Q. Paige, Auburn was talking about they were looking forward to seeing you again because they felt like they kind of had a beat on what you were doing in Game 1. How much were you looking forward to seeing them in Game 3?
PAIGE PARKER: I was pretty excited. They are a very good offensive team, and they are a very well-coached team, and I knew that they were going to come out and fight. I had to get myself mentally prepared, and I give a lot of credit to Coach Lombardi. This whole year she has worked so hard at preparing us for each team that we were going to face, and she came out and we had a really, really good game plan against them. It was just going out there and executing it. I just give a lot of credit to her and a lot of credit to Lea (Wodach). I couldn't have done anything without the two of them, and our other pitchers, as well.
It's just a testament to how fantastic of a pitching coach Coach Lombardi is.
Q. Coach, she's come such full circle when you look at what happened last year in Tuscaloosa. How ironic was the ball was in her hands to win a World Series?
PATTY GASSO: You know, I'll never forget that moment with Paige in Alabama, truly she went from a girl to a woman in one weekend, and I knew that things would change for her since she started her sophomore campaign.
I think it's pretty relative how we faced Alabama out in Fullerton. Paige threw well. She did it here again. And just to see her continue to live in another level that — elite, elite athletes can get there. Not every athlete can. Paige found that place in Alabama last year, and I almost have to be somewhat grateful that we had to go through that experience because we wouldn't be here if she didn't.
Q. If you go back to January or February, what sense did you have of what this team's potential could be in 2012 and 2013 at the same stage?
PATTY GASSO: They're all laughing. I didn't know. I think at the start of our season we went out to UNLV, and we lost I think our first two games. We were 0-2. We lost to Minnesota and we lost to Washington. It was almost panic from the first weekend. All of us were like, wow, wait, what happened? They were scared, very tight, and I think we just started to understand — and they're going to laugh when I say this word because every time I say it they laugh, but the word freedom is about what this group is about.
The freedom to make mistakes. They can be good mistakes because you can learn from them, and that is why this group can be so loose because they just can play the way they need to play without me pointing my finger in their face or anybody — the only reason — only time I would get on them is if they didn't put out maximum effort. Besides that, we just had to learn a lot, and the more we played the better they got, but they had this tenacious energy about them that they love competition, they love challenges, and they don't like to be beat. They take it very personal.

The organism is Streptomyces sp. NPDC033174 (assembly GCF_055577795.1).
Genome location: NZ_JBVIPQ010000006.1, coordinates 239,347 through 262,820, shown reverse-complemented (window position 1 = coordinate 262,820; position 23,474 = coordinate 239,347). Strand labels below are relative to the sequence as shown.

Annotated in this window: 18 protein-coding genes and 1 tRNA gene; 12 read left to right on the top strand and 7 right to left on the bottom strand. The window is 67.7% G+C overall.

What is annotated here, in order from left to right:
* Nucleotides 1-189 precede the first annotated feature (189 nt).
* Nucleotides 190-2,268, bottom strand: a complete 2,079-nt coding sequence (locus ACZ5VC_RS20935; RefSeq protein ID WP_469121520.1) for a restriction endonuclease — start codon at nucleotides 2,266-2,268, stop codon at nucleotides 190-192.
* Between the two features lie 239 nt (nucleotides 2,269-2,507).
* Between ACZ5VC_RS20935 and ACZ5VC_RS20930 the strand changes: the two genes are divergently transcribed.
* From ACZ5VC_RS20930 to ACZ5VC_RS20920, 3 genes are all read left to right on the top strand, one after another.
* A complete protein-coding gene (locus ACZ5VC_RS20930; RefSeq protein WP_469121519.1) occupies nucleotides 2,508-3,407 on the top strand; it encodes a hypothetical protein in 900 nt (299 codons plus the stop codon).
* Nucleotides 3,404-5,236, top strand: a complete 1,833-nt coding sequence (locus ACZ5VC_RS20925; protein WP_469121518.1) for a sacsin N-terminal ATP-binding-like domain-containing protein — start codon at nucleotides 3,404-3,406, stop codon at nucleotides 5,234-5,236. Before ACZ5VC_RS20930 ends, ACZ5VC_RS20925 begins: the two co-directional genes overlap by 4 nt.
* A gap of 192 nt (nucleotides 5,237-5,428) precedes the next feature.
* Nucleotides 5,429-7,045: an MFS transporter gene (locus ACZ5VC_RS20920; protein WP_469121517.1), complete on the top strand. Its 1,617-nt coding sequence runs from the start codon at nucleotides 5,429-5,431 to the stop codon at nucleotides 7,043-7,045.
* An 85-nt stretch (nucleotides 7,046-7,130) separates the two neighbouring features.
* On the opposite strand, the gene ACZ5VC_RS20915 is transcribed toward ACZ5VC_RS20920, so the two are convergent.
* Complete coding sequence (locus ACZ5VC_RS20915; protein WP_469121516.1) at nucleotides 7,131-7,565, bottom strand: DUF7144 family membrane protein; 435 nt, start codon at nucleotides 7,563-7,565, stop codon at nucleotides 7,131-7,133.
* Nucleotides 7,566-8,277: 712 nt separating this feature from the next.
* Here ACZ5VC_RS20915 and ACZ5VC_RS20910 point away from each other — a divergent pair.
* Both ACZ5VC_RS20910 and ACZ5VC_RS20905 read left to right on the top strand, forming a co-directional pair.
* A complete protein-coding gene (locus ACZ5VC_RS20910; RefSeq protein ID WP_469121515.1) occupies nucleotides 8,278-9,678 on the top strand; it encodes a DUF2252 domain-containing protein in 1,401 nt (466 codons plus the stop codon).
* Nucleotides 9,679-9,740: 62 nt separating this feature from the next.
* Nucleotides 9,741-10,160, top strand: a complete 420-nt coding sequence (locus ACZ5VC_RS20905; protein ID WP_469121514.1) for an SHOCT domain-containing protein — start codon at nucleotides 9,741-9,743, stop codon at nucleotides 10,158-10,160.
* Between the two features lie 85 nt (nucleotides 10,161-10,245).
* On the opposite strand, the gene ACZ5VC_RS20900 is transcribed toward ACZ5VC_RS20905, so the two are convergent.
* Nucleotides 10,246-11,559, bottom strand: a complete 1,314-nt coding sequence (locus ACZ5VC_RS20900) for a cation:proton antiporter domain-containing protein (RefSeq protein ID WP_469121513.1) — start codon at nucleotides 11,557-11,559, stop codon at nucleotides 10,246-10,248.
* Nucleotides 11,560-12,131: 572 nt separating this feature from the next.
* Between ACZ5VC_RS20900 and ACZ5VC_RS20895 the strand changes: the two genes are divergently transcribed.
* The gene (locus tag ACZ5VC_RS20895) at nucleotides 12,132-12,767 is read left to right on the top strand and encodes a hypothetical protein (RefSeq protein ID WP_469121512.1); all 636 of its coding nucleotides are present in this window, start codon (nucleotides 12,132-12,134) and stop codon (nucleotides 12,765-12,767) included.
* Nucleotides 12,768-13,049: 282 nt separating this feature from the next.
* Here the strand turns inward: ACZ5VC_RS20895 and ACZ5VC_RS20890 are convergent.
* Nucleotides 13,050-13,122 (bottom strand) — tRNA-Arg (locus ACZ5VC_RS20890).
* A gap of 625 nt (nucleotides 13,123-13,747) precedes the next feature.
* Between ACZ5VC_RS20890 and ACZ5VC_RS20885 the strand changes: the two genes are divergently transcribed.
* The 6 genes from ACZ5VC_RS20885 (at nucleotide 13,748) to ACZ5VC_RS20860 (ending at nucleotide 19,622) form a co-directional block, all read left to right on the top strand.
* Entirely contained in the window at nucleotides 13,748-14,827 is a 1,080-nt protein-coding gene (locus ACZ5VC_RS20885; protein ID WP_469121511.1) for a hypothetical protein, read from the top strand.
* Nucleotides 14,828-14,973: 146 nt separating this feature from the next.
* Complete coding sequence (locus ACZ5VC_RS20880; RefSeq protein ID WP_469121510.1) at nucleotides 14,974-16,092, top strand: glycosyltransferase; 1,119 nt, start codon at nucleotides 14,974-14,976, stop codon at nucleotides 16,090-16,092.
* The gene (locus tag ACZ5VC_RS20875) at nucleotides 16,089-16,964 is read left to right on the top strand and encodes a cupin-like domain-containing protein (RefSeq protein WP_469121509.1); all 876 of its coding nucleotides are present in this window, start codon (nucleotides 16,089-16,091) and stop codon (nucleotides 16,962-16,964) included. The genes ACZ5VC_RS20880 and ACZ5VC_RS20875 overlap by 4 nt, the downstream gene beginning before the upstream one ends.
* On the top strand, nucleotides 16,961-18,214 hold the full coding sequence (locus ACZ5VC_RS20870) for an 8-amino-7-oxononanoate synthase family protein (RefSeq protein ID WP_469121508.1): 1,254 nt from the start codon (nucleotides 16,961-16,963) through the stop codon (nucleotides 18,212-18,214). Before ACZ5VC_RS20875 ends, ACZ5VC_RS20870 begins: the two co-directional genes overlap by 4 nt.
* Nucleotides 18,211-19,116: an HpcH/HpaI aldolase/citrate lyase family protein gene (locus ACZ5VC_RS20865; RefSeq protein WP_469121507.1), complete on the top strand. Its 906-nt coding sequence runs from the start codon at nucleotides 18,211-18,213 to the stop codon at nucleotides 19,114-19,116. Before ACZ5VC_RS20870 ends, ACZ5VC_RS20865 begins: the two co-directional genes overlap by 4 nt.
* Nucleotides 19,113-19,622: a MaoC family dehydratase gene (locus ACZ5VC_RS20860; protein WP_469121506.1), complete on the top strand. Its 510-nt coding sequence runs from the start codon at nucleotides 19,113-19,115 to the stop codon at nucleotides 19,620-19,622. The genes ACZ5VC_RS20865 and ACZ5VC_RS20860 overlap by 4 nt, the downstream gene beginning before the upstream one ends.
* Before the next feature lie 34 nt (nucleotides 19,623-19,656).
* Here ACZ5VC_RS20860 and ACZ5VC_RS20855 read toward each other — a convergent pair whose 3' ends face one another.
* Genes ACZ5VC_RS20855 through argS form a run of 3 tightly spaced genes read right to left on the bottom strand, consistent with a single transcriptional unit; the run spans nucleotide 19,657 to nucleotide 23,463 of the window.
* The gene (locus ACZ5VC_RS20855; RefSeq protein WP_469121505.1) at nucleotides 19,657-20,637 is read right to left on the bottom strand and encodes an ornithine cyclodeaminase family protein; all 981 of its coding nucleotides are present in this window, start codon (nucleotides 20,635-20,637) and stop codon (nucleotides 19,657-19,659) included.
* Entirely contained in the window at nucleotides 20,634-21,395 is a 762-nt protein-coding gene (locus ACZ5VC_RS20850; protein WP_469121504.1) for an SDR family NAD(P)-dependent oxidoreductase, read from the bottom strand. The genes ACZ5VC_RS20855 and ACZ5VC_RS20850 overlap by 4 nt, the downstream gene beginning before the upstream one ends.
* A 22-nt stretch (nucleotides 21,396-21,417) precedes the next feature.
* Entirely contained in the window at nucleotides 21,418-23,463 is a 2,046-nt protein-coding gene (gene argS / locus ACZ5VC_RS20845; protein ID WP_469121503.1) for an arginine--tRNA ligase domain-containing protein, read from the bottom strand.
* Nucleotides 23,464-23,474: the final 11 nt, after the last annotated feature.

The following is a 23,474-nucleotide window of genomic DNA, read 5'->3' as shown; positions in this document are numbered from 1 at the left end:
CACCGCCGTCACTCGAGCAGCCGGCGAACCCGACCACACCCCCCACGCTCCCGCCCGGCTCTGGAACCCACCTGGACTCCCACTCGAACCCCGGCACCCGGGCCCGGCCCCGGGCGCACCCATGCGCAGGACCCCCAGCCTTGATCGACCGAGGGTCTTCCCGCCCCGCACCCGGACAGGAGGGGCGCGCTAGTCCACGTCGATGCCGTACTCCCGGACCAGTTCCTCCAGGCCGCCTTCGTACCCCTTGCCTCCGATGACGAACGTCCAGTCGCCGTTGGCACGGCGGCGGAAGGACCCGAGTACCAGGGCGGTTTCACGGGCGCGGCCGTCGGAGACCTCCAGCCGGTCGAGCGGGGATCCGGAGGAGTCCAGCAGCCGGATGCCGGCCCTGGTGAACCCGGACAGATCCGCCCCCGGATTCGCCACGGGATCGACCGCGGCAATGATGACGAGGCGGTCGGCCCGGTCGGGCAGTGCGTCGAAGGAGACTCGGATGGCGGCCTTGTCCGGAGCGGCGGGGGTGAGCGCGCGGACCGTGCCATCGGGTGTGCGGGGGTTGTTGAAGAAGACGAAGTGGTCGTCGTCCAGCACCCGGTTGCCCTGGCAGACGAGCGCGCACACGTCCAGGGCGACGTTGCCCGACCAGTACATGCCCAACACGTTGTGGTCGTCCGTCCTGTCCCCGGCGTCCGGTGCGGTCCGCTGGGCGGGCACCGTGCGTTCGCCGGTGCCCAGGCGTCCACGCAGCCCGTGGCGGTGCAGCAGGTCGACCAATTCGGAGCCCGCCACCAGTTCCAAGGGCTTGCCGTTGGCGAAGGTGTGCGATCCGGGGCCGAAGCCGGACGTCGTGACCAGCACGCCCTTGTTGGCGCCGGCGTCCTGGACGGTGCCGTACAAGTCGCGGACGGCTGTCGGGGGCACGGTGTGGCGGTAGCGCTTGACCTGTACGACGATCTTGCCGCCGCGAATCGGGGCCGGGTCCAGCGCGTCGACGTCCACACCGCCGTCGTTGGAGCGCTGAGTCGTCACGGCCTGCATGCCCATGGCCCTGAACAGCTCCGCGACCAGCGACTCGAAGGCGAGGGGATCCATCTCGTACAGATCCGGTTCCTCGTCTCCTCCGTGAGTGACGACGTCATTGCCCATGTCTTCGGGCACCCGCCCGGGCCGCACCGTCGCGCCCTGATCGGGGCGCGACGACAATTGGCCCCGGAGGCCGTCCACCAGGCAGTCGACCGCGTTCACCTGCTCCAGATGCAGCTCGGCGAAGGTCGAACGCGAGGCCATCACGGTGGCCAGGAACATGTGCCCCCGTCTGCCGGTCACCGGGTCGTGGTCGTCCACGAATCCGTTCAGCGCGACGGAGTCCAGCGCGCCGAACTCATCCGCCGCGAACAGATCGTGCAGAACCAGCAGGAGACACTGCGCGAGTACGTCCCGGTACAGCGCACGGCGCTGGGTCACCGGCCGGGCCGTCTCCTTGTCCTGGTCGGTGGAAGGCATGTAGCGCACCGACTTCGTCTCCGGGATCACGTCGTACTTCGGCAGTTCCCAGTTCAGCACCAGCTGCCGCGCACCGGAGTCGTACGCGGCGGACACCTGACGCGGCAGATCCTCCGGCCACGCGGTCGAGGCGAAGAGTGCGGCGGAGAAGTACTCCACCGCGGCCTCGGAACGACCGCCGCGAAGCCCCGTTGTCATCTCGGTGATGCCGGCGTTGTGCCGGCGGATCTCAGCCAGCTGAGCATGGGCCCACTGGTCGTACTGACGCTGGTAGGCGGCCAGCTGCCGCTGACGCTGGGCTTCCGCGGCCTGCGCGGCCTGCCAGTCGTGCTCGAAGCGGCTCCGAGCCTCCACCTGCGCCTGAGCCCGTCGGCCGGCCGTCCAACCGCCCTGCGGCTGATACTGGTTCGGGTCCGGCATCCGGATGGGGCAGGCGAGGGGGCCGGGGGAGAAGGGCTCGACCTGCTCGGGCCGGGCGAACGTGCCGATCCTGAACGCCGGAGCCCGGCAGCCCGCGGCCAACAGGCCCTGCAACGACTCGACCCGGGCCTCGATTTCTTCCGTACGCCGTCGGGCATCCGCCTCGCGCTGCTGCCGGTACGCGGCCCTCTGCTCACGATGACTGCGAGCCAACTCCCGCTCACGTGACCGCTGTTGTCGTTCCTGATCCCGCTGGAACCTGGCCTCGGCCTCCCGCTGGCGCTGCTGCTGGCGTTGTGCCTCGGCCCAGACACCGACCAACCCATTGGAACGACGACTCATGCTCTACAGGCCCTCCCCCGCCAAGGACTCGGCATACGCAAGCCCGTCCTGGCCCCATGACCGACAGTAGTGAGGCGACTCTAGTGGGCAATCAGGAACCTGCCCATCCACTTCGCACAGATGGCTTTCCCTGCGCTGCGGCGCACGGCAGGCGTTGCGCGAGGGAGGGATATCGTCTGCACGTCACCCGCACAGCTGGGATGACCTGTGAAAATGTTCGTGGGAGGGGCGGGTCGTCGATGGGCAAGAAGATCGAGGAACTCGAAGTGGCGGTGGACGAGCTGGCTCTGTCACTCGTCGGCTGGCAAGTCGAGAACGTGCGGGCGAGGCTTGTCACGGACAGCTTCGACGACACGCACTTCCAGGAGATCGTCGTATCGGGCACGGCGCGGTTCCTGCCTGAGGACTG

But them together as a team is so powerful and so strong.
Q. Paige, you had some rough early innings that you had runners on and no outs, and it just seemed to almost — something seemed to galvanize in you in those situations. What was going through your head, your body, just everything in those moments?
PAIGE PARKER: Just do not — I just couldn't — I just was determined to not let them score. I knew how hard our offense was working, and I wanted them to have freedom to play. And so it was just about going out there and in those tough situations being even tougher. Going to another level and just being determined to not let them score.
Q. Patty, a lot of the talk recently has been about your freshmen and your underclassmen. Can you talk about the role that your seniors had on this team, and then Erin, can you talk about your role throughout the season and then recently in the last couple of games?
PATTY GASSO: It was, I think, July or maybe early August, I had Kady Self and Erin Miller come to my house, and we were going to make some coaching changes, and I presented them with the idea of JT (Gasso), and they knew JT, and I needed their blessing and their thumbs up on that, and they did, and they bought in, and they really worked hard to help him fit with his new style, which isn't so new. It's still the same kind of swing plan and so forth, but it has a little more aggressiveness to it. And then we talked about the amount of freshmen we have and how important they're going to be on this team, and they welcomed them with open arms because I don't know when they were freshmen that they were treated the same way, and I think they had an idea, when we're seniors we're not going to be like that. We're going to take them in and we're going to teach them and we're going to love on them and we're going to make them feel welcome and a part of this team, and they knew that they needed to because they're good. They're very talented, and we needed them in the lineup.